Universität Wien FIND

Due to the COVID-19 pandemic, changes to courses and exams may be necessary at short notice (e.g. cancellation of on-site teaching and conversion to online exams). Register for courses/exams via u:space, find out about the current status on u:find and on the moodle learning platform.

Further information about on-site teaching and access tests can be found at https://studieren.univie.ac.at/en/info.

Warning! The directory is not yet complete and will be amended until the beginning of the term.

127011 KO Critical Readings in Literature (2021W)

Dystopian Fiction and the Critique of Capitalism

6.00 ECTS (2.00 SWS), SPL 12 - Anglistik
Continuous assessment of course work
REMOTE
Tu 05.10. 18:15-19:45 Digital

Registration/Deregistration

Note: The time of your registration within the registration period has no effect on the allocation of places (no first come, first served).

Details

max. 26 participants
Language: English

Lecturers

Classes (iCal) - next class is marked with N

This course will combine both synchronous (i.e. specified time) and asynchronous (i.e. unspecified time) participation.
Every week, you will find recorded videos and audio recordings of lectures (approx. 40-50 minutes in length) on Moodle at least 48 hours prior to the scheduled course section (i.e. the Sunday before the class session, at the latest). During that 48-hour period, students are expected to watch (or listen to the audio of) these lectures before the scheduled course time. On the days and times set aside for the course session (Tuesdays from 18:15-19:45), students join an online Question & Answer session on Zoom (link on Moodle) only for the last 45 minutes of the scheduled course slot (from 19:00 onward).

Tuesday 12.10. 18:15 - 19:45 Digital
Tuesday 19.10. 18:15 - 19:45 Digital
Tuesday 09.11. 18:15 - 19:45 Digital
Tuesday 16.11. 18:15 - 19:45 Digital
Tuesday 23.11. 18:15 - 19:45 Digital
Tuesday 30.11. 18:15 - 19:45 Digital
Tuesday 07.12. 18:15 - 19:45 Digital
Tuesday 14.12. 18:15 - 19:45 Digital
Tuesday 11.01. 18:15 - 19:45 Digital
Tuesday 18.01. 18:15 - 19:45 Digital
Tuesday 25.01. 18:15 - 19:45 Digital

Information

Aims, contents and method of the course

Looking back at the early-to-mid 20th century and its impact upon modern civilization, historian Eric Hobsbawm writes: “The decades from the outbreak of the First World War to the aftermath of the Second, was an Age of Catastrophe for this society” (Age of Extremes, 1994). Reacting to the disasters and calamities of this era, novelists from the 1930s onward prophesied what the future would look like if technological development, imperial expansion, environmental destruction, war and conflict, concentrated wealth, alienation, and financialization were to continue unabated. These concerns crystallized in the development of Dystopian Fiction (from Greek: ‘dys’, bad + ‘tópos’, place). Authors of this particular genre shared a fear that society was on a path rushing headlong into collapse. However, many of these authors differed in their view of precisely what this collapse would look like, and how societies (e.g. governments, institutions, communities) would react to it. Nevertheless, these authors mostly agreed that Dystopias arise out of the material, structural, and economic instabilities that shape the modern world.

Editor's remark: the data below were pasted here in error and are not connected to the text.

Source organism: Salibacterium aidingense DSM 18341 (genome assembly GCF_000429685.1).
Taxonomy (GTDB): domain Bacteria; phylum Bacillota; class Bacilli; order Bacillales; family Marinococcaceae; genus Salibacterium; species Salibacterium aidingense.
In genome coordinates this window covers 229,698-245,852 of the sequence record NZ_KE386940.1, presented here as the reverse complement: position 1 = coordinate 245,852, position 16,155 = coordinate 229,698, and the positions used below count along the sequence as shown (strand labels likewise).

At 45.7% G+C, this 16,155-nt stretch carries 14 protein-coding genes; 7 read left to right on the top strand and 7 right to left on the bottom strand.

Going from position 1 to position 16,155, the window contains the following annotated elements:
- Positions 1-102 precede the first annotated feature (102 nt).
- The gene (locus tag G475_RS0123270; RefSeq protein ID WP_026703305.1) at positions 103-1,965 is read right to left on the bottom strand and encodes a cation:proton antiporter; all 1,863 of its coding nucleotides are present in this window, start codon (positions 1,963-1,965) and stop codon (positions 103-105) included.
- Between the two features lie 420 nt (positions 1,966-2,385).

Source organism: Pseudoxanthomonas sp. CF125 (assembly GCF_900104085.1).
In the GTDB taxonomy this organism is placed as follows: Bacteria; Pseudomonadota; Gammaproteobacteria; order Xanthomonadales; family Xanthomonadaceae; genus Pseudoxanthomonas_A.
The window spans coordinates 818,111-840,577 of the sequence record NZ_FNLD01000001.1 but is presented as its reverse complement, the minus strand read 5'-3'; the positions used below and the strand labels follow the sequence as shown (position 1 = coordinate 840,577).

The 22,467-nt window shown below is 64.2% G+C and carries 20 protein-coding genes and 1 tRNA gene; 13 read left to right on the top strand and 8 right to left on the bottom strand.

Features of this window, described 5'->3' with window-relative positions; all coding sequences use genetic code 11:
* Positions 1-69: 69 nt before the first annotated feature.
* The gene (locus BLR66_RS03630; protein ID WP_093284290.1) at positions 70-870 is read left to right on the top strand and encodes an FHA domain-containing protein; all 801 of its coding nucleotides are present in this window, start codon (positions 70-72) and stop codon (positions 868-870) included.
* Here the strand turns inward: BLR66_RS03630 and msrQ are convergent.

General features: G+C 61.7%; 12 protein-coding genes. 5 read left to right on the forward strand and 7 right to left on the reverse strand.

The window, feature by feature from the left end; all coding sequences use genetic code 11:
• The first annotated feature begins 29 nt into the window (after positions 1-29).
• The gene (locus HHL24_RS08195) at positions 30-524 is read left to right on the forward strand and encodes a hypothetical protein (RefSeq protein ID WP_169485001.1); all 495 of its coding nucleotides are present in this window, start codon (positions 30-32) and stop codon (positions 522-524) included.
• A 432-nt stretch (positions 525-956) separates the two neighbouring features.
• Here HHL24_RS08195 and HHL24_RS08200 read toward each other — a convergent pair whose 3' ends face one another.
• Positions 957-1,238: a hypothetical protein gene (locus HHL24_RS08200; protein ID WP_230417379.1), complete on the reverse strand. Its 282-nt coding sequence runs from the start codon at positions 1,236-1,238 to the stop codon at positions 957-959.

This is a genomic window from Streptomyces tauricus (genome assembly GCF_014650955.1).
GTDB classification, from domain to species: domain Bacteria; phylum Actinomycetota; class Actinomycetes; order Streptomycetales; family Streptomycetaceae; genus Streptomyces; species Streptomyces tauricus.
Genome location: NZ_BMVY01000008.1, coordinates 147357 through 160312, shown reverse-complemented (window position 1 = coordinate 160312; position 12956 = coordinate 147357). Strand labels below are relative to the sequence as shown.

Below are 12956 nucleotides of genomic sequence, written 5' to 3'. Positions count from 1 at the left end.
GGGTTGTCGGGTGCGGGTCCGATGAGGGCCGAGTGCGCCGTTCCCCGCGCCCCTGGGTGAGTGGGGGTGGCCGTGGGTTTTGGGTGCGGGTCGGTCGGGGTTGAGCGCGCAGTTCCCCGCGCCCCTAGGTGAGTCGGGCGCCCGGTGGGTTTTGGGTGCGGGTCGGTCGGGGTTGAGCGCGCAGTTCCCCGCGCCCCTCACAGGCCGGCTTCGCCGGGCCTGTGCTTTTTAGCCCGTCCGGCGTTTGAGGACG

This Critical Readings course will focus on Dystopian Fiction, and some key texts within this genre. Using the “critique of capitalism” as an analytical paradigm, we will consider how political economy, capital accumulation, and class struggle directly bear on a range of cultural and social concerns, such as: race, gender, corporate surveillance, national identity, and climate change. Broadly speaking, such a critique will clarify the contradictory power-relations that continue to bring about global instability and decay.

Course outcome:
• Students will be able to identify different critical fields and theoretical concepts used in literary and cultural analysis.
• Students will be able recognize different features of Dystopian Fiction and how they relate to social critique and cultural politics.
• Students will be able to understand how ‘theory’ and ‘critique’ operate as useful scholarly tools within the field of literary studies.

Assessment and permitted materials

-Four 500-to-800-word Response Essays, in which students respond to prompts/questions (given on the syllabus) offering their own views/opinions.

-Final Project, wherein students may choose from 3 types of projects: 1.) Podcast co-interview with classmate; 2.) Book Review of one of the assigned novels/texts; 3.) Anti-/pro-capitalist speech, manifesto, or pamphlet

-Participation in Synchronous Course discussion and Q&A.

Minimum requirements and assessment criteria

4 x Response Essays (15 points each)=60 points
Final Project=30 points
Participation in Discussion=10 points
--
Total points: 100

Grading scale:
1: 100-90p
2: 89-80p
3: 79-70p
4: 69-60p
5: 59-0p

Examination topics

Reading list

Primary Texts:
1. 1984, by George Orwell
2. The Dispossessed, by Ursula K Le Guin
3. Parable of the Sower, by Octavia Butler
4. Devil on the Cross, by Ngũgĩ wa Thiong'o

Theory/Secondary Texts:
1. Capitalist Realism; Is There No Alternative?, by Mark Fisher

All 5 books will soon be available for purchase at:
facultas Universitätsbuchhandlung am Campus
Altes AKH, Hof 1, Alser Straße 4/1/2/1

Additional reading, including other primary texts, will be provided on Moodle

Association in the course directory

Studium: BA 612; BEd 046/407
Code/Modul: BA08.3; BEd Modul 10
Lehrinhalt: 12-3000

Last modified: Mo 27.09.2021 11:48